Obviously if you add a bunch of cutsey syllables at the end of every word you'll end up sounding like Ned Flanders. I don't think things are as totally traditional as the Canadians are making it out to be though (I've never been to Canada and only know a couple, so Ill leave it to them to confirm about Canadian English). I'm pretty sure they would call a highly technical person a techie (not to be confused with a Trekkie--a Star Trek nerd). And in the states we have nicknames for things that are diminutive but without adhering to the -ie formula. Football is pigskin or gridiron, basketball is hoops or b-ball.
What about pop/soda/coke (all three terms refer to carbonated beverages/soft drinks)? Are they diminutives? What about text speak or chat acronyms? I have personally overheard people say the letters OMG (oh my god) and TTYL (talk to you later) in conversation. Yes, they were adults and yes, I did die a little inside when I heard it.
In British English (what I heard of it while living in Ireland, anyway), the formulaic -ie/-y/-er diminutives are more common. People watch footy or ruggers on TV, lots of people wear trackie bottoms (tracksuit trousers) and many "undesirable" youth wear hoodies (hooded sweatshirts/jumpers) and will occasionally do a runner (run away). In the office, we exchange prezzies at Christmas, but there was always a long boring prezzo (presentation) for the end of year results.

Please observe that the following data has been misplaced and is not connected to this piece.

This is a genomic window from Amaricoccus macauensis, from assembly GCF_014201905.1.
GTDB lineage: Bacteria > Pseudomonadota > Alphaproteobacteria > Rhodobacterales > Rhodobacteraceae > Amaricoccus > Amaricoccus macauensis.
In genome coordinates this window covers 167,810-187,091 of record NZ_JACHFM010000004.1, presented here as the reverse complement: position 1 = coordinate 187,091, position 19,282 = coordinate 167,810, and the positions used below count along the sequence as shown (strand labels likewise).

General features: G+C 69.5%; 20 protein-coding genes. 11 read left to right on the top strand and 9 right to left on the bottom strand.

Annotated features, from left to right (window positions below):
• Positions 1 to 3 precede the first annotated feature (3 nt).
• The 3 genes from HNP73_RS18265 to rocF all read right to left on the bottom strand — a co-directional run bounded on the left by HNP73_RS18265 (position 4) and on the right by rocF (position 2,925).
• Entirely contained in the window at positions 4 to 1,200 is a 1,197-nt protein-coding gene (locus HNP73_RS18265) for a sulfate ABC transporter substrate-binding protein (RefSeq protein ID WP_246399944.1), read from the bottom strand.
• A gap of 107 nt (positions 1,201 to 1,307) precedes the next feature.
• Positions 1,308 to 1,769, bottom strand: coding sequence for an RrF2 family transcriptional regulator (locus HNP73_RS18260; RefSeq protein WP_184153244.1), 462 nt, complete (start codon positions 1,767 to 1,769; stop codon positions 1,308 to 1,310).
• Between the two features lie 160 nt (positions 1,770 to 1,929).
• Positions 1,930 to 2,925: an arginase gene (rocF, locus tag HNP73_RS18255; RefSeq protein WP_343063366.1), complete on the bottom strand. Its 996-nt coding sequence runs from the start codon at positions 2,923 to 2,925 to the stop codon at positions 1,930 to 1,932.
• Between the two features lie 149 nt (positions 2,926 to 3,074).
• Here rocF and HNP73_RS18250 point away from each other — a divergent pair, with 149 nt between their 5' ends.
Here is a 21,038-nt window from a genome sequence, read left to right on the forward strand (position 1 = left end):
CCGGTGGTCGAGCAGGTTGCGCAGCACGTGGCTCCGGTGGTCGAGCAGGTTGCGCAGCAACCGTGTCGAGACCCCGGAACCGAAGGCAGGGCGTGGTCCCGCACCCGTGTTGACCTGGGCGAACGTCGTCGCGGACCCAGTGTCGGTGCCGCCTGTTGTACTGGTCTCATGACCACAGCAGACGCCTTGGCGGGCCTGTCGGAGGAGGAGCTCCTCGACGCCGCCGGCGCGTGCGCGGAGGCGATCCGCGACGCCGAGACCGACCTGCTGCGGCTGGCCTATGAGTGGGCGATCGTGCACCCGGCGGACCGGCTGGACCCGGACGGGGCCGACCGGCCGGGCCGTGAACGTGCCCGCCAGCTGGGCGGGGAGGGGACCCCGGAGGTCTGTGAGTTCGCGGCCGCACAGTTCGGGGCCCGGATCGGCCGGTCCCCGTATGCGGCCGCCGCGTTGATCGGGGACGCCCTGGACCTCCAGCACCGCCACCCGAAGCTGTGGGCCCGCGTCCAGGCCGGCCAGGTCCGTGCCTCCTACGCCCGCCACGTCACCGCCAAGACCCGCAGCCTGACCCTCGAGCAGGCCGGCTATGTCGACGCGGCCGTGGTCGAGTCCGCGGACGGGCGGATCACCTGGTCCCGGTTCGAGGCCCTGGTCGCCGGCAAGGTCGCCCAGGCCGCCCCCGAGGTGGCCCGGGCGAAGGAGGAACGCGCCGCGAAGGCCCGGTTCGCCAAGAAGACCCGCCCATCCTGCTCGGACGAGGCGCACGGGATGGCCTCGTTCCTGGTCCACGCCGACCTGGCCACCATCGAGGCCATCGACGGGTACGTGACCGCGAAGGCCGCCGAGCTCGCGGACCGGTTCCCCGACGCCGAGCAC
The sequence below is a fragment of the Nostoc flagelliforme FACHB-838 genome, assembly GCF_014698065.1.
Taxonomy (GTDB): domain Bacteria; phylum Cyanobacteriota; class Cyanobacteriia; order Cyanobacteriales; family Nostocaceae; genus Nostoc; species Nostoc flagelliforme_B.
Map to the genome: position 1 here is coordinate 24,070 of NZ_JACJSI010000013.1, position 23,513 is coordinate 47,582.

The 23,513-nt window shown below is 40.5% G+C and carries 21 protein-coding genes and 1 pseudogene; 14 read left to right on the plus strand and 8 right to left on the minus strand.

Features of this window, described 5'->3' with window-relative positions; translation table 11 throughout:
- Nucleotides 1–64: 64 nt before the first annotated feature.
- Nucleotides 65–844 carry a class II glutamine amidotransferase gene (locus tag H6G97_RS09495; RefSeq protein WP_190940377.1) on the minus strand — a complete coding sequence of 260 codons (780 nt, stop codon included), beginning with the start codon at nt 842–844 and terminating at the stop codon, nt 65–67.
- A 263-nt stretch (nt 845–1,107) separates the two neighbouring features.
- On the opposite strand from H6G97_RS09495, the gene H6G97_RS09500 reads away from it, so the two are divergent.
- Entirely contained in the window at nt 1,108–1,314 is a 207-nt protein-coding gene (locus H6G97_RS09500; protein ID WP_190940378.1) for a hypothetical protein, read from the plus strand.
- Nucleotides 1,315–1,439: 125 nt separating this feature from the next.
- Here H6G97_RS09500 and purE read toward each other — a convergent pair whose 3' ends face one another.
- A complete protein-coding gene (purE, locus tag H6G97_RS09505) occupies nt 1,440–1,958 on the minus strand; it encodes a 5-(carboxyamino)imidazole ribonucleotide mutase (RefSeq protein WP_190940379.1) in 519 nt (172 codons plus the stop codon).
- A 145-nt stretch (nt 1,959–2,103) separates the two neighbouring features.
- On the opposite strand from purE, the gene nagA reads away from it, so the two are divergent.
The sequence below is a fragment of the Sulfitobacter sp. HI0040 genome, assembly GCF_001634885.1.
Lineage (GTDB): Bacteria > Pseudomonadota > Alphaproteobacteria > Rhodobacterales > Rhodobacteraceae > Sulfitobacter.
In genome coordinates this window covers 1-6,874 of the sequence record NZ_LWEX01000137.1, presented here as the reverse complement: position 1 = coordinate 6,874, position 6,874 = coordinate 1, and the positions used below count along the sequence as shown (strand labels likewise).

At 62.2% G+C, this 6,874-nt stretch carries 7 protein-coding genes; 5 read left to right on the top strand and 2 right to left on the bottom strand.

edited to add:
How could I have forgotten California's contribution to diminutives? Hella (meaning a hell of a lot of, but used as an intensifier... it's hella annoying).
Last edited by Mr_Ben; 30-Apr-2011 at 17:17.
Actually, Trekkie is another diminutive that sounds normal among/st adults (geeky adults that is). As to the rest of the comment it sounds a bit like apples and oranges. Tradition doesn't factor in at all in my opinion but perhaps I just don't understand what you mean.
Also, I don't know how someone could speak technically unless they are talking about technical things, so I'm not sure what you mean. However I am really good at speaking "un-technically" .
eg."I need that thingy that you copy stuff from your computer on to."
I use thingy to replace technical terms all the time, or any electronic gadget, but I don't think this is a Canadian phenomenon.
and maybe thingy
I'd add these to my previous two diminutives, come to think of it.
Not a teacher.
Live long and prosper!